I started thinking about this when we told friends one Friday in Lent, “We’re going to stations, then we’re going to have a lame, late dinner.”
Of course we meant: “We’re attending our parish Stations of the Cross, which is of course scheduled around dinner time, and then we’re going to eat fish sticks with ketchup-stained leftover rice.”
It got me wondering: What else do we say that only Catholics understand? I came up with a few other examples. Feel free to add more in the comments!
“See you at Stations?”
Means: “Will you be attending the Stations of the Cross at the parish this Friday evening?”
“Mass was awesome! They rocked the Fourth Degree.”
Means an honor guard or color guard of the Knights of Columbus were present at the Mass, with their swords, capes and plumed hats adding excitement to the occasion.
“You’re not off the hook yet. There’s still the Newman Center.”
Your Sunday Obligation holds as long as you are able to get to Mass. The speaker here is in a university town, and is reminding a fellow Catholic that this means there is often a late night option.
“Dude, want to do beads?”
Means: “Would you care to join me in praying the mysteries of the Holy Rosary?”
Are you a Father?
It means: Are you a priest? not “Do you have kids?” That is said: “Do you have kids?”
Are you transitional?
If you are a deacon, this means: Are you going to stay a deacon or are you on your way to the priesthood? If you are a woman in labor, this means: Are you almost ready to push?
Where are the sisters?
In a parochial school setting, this means: Where are the women who have taken religious vows? In a home-school setting, this means: Where are all the girl students?
I can’t go to the game. It’s peak plus four.
This is a Natural Family Planning spouse choosing a night at home over other plans on a critical day.
“Wait. Is that magisterial?”
“Is the Catholic factoid you mention part of the official teaching of the Catholic Church?”
She’s not approved, but she’s also not restricted.
Means: It’s okay to visit the site of that Marian apparition, but not okay to make a big deal out of it.
“The Master of Ceremonies put the mitre next to the monstrance, Monsignor.”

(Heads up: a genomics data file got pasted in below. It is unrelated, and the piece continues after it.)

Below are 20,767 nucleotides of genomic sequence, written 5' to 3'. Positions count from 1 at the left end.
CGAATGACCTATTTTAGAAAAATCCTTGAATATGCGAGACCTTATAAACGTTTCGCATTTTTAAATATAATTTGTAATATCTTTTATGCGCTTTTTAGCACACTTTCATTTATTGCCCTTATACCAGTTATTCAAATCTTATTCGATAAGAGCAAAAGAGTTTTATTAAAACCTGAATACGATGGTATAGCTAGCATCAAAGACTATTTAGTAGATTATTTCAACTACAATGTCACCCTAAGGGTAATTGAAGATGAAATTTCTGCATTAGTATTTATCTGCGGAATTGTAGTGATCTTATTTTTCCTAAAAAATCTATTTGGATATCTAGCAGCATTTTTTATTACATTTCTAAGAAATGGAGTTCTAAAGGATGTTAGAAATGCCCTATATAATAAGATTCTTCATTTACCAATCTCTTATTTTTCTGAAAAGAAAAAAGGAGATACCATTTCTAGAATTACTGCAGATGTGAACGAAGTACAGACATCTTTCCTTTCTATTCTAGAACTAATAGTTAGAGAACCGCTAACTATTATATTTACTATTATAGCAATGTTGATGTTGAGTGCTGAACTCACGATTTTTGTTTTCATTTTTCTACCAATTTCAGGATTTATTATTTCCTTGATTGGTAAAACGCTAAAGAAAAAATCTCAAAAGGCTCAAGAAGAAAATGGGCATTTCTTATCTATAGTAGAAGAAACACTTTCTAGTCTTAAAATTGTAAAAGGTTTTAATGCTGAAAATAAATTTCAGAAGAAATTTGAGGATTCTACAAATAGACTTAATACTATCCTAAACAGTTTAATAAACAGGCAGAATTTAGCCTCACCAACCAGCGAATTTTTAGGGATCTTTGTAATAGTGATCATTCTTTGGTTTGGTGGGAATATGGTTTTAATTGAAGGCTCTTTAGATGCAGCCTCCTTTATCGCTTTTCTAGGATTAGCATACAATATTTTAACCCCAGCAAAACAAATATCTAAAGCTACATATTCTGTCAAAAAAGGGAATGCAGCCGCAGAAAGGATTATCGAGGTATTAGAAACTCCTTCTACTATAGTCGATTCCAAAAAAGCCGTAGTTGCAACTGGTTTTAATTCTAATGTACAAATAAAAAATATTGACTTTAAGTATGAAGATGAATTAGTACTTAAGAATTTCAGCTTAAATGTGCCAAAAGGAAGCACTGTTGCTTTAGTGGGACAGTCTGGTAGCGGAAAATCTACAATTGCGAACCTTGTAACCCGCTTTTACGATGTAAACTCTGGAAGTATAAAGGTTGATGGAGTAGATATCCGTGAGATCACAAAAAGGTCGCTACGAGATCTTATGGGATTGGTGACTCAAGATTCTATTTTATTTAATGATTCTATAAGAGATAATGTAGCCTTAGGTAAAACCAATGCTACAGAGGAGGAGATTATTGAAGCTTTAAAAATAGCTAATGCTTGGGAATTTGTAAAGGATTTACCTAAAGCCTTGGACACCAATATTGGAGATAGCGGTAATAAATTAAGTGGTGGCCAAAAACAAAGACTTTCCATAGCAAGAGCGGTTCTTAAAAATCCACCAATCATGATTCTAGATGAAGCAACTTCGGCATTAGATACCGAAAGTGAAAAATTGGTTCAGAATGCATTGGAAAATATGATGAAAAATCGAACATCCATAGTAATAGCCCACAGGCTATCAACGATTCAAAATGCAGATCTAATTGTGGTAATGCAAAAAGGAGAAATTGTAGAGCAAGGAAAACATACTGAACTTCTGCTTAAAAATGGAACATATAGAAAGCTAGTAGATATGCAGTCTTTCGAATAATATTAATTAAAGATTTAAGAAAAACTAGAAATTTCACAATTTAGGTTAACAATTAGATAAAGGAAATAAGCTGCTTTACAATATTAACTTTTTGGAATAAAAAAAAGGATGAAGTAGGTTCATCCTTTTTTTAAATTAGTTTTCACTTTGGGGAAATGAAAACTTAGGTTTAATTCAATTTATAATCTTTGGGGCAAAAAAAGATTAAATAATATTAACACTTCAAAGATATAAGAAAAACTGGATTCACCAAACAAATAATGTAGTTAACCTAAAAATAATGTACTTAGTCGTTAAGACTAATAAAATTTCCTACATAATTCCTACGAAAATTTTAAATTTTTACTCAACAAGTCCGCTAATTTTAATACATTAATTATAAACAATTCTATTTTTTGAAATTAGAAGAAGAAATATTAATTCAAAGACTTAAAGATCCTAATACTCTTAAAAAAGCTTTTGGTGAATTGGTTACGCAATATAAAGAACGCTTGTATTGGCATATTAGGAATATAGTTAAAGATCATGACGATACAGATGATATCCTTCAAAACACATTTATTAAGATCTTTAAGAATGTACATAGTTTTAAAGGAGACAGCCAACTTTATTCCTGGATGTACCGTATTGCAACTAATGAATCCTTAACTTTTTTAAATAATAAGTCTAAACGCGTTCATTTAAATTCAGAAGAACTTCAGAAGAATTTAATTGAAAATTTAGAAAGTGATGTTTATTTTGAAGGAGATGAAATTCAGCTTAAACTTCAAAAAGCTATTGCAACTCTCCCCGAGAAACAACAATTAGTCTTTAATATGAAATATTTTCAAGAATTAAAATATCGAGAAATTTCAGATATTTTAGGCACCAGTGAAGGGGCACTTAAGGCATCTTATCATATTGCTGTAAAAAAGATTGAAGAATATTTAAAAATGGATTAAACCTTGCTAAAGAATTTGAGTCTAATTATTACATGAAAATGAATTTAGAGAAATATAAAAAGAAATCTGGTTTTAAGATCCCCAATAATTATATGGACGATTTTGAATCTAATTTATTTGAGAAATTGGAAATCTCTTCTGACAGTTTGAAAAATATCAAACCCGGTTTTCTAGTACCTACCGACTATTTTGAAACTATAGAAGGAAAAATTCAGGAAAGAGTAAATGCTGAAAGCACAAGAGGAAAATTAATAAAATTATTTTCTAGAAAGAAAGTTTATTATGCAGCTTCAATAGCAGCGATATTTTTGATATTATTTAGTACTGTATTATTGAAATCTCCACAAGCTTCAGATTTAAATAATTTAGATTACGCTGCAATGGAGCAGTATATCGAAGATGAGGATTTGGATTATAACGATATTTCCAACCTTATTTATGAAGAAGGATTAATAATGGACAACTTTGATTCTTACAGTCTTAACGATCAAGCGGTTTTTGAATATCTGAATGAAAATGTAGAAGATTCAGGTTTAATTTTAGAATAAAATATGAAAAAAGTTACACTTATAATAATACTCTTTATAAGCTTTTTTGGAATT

This could be translated: “The guy running the logistics of the Mass put the bishop’s hat down in the sacristy by the ornate, round Eucharistic display stand, specially designated priest.”
“That was a fair Assumption.”
Means: “I had a so-so August the 15th.”
The Acolyte brought the aspergillum to the ambo without his alb.
Means the altar server put the Holy Water sprinkler by the lectern for the priest before getting his Mass robe on.
“Is this RCIA or pre-Cana?”
Is the way to ask if the adults meeting in the elementary school at night for class are preparing to enter the Church, or planning to get married.
“No, dude, I can receive. I got a dispensation.”
The speaker’s only chance to eat was within an hour before Mass so a priest dispensed him from the need to fast for an hour before communion.
“I wasn’t a numerary or a cooperator. I was RC. Now I’m kind of CL.”
The speaker was not involved in Opus Dei, but was involved in Regnum Christi, and is now associated with Communion and Liberation.
The ordinary wants to cut back on extraordinary ministers.
“The bishop wants fewer people giving out communion.”
Well, you know what they say … you can’t Tek-ak-with-a!
This is the joke many Catholic dads are convinced they uniquely came up with when greeted by their daughter dressed as an Indian for All Saints Day.
“Do you know if they vest for Vespers here?”
“Does evening prayer here include Benediction or a Mass, requiring a priest to wear vestments?”
Last … If you overhear someone say: “Tell the nuncio there’s a white zucchetto in the vestibule by the Lighthouses.”
… you know that a papal representative who is a Dominican or Norbertine is visiting the parish, and that his hat fell off when he stopped to look at a CD kiosk in the church entryway.